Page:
The White House is partially lifting the lid of secrecy on its counterterrorism campaign against al-Qaida in Yemen and Somalia by formally acknowledging for the first time that it is conducting lethal attacks in those countries, officials said Friday.
The White House's semiannual report to Congress on the state of U.S. combat operations abroad mentions what has been widely reported for years but never formally acknowledged by the administration: The U.S. military has been taking "direct action" against members of al-Qaida and affiliates in Yemen and Somalia.
The report does not elaborate, but "direct action" is a military term of art that refers to a range of lethal attacks, which in the case of Yemen and Somalia include attacks by armed drones. The report does not mention drones or other weapons.
The report applies only to U.S. military operations, including those by special operations forces — not those conducted by the CIA.
The report does not provide details of any military operations in either Yemen or Somalia. It merely acknowledges they have happened. Killings of terror suspects overseas are acknowledged by the administration, but it does not mention the involvement of drones. The CIA and military have separate drone fleets.
The decision by President Barack Obama to declassify the existence of the counterterror actions in those two countries amounts an incremental move toward greater openness about the use of U.S. force overseas. It does not reflect any change in the intensity or basic character of the U.S. campaign to defeat al-Qaida.
A previous step in the direction of greater official transparency came in April when the White House's counterterrorism chief, John Brennan, made the first formal confirmation that the U.S. uses armed drones against terrorists. But he did not mention their use in specific countries.
The new information in Friday's report comes amid outcries from some in Congress about leaks to the news media about details of classified activities such as the existence of a White House "kill list" of targeted al-Qaida militants. The accusation, mostly by Republicans, is that the White House has orchestrated the leaks to improve Obama's re-election chances, an allegation the president has rejected as "offensive" and "wrong."
Three administration officials who briefed The Associated Press on the decision to declassify the existence of the military's counterterrorism campaigns in Yemen and Somalia said Obama determined that the time was ripe, in part because the U.S. has built closer relations with the Yemeni government and with governments interested in eliminating extremist elements in Somalia. Somalia has not had a fully functioning government since 1991.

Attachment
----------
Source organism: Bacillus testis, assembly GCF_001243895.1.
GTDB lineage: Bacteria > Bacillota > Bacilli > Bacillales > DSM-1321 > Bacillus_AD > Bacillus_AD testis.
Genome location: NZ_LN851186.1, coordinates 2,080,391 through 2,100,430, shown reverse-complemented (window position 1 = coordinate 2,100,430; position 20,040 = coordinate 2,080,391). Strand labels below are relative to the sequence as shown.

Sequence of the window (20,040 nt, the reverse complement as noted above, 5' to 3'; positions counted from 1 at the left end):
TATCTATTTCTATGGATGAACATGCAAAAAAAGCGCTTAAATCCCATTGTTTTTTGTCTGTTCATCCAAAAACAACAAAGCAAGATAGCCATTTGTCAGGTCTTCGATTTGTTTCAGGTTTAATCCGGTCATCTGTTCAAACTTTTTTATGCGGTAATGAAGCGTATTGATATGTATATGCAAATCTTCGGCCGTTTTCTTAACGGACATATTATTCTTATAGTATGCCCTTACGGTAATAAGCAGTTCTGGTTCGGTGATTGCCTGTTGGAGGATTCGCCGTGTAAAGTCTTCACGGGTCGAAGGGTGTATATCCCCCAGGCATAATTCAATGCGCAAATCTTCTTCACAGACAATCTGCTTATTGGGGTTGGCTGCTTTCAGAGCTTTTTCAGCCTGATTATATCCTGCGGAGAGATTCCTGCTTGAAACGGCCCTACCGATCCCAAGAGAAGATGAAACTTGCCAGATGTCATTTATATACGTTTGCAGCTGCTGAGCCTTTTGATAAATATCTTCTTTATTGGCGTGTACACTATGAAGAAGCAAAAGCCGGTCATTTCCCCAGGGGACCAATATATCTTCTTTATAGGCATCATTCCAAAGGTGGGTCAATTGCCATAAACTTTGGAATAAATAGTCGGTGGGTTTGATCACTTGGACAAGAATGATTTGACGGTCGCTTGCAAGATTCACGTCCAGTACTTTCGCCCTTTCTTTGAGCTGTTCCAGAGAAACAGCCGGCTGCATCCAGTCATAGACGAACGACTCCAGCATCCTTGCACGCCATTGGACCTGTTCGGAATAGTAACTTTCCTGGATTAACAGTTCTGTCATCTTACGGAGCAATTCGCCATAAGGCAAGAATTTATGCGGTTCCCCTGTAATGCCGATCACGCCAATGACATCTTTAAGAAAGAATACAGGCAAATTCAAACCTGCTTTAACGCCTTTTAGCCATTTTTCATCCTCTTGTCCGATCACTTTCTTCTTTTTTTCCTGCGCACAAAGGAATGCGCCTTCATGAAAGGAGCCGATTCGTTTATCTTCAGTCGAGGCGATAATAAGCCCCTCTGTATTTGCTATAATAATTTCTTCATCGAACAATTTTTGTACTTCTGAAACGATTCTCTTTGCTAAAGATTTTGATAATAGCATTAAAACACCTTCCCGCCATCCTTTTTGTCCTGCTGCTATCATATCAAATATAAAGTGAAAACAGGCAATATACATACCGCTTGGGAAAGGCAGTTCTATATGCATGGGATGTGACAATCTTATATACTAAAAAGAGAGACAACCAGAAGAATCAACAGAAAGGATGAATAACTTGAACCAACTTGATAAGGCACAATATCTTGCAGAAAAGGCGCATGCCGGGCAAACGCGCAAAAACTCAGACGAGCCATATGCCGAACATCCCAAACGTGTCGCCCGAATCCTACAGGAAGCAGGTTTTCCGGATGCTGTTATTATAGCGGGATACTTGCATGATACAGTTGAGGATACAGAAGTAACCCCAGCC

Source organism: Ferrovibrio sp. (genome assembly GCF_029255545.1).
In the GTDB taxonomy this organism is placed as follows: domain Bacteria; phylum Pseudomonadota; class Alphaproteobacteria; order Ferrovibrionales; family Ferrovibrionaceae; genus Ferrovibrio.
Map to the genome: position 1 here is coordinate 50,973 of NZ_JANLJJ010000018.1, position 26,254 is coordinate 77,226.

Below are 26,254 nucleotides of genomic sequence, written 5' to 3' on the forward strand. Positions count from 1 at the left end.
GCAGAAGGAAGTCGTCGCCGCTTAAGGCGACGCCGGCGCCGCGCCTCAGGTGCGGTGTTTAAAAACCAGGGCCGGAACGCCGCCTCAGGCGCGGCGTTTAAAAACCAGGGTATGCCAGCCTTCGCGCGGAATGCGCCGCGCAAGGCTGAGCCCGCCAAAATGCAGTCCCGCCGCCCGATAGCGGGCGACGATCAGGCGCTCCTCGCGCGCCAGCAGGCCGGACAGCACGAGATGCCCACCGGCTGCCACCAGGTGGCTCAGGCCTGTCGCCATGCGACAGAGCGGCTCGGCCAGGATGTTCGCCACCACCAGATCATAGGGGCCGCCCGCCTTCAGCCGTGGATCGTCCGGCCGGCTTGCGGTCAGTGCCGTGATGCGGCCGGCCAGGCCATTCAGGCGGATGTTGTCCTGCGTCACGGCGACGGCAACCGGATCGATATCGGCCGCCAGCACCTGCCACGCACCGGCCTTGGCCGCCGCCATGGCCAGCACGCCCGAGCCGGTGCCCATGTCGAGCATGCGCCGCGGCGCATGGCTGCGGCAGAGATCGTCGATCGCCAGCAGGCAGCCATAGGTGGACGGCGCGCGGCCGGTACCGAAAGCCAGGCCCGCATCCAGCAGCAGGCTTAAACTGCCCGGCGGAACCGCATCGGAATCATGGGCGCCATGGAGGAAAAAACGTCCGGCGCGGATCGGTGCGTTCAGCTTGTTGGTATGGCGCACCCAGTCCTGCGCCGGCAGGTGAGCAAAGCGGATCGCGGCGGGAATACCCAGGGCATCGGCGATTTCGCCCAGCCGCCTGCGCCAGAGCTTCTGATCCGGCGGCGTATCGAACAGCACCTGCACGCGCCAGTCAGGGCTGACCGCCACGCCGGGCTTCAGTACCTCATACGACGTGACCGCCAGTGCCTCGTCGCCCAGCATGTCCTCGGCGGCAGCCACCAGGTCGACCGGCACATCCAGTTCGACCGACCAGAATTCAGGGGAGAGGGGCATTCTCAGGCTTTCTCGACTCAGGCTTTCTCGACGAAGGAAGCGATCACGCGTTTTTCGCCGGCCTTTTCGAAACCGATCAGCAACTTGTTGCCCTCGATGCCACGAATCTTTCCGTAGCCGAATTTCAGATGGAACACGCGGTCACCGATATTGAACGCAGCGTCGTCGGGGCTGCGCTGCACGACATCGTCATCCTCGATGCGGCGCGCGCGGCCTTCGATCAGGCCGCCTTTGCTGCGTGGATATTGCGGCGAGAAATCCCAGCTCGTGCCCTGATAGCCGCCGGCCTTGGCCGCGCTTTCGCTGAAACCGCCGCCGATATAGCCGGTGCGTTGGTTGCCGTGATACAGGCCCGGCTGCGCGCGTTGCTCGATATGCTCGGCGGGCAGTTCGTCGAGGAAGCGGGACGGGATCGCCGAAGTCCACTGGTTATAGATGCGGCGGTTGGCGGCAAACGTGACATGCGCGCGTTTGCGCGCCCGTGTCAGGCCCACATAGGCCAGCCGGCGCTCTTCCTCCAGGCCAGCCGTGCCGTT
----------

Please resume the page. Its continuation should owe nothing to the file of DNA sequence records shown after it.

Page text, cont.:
The officials said the declassification of further details in future reports to Congress would remain under White House review.
Under the War Powers Resolution of 1973, the White House is required to report to Congress every six months on U.S. combat operations abroad. Friday's report includes a secret attachment with classified details, which was not released publicly.
The last report, on Dec. 15, 2011, made no mention of Yemen or Somalia. Instead it said that in relation to efforts against al-Qaida, the U.S. was working with partners "with a particular focus on countries within the U.S. Central Command's area of responsibility," which is a broad swath of territory that includes the entire Middle East and Central Asia.
Friday's report was more explicit. It said that in Somalia the U.S. military has worked to counter the terrorist threat posed by al-Qaida and al-Qaida-associated elements of a militant group called al-Shabaab.
"In a limited number of cases, the U.S. military has taken direct action in Somalia against members of al-Qaida, including those who are also members of al-Shabaab, who are engaged in efforts to carry out terrorist attacks against the United States and our interests," it said.
It said the U.S. military also has been working closely with the Yemeni government to "operationally dismantle and ultimately eliminate" the terrorist threat posed by al-Qaida in the Arabian Peninsula, or AQAP.
It called AQAP "the most active and dangerous affiliate of al-Qaida today."
"Our joint efforts have resulted in direct action against a limited number of AQAP operatives and senior leaders in that country who posed a terrorist threat to the United States and our interests," the report said.
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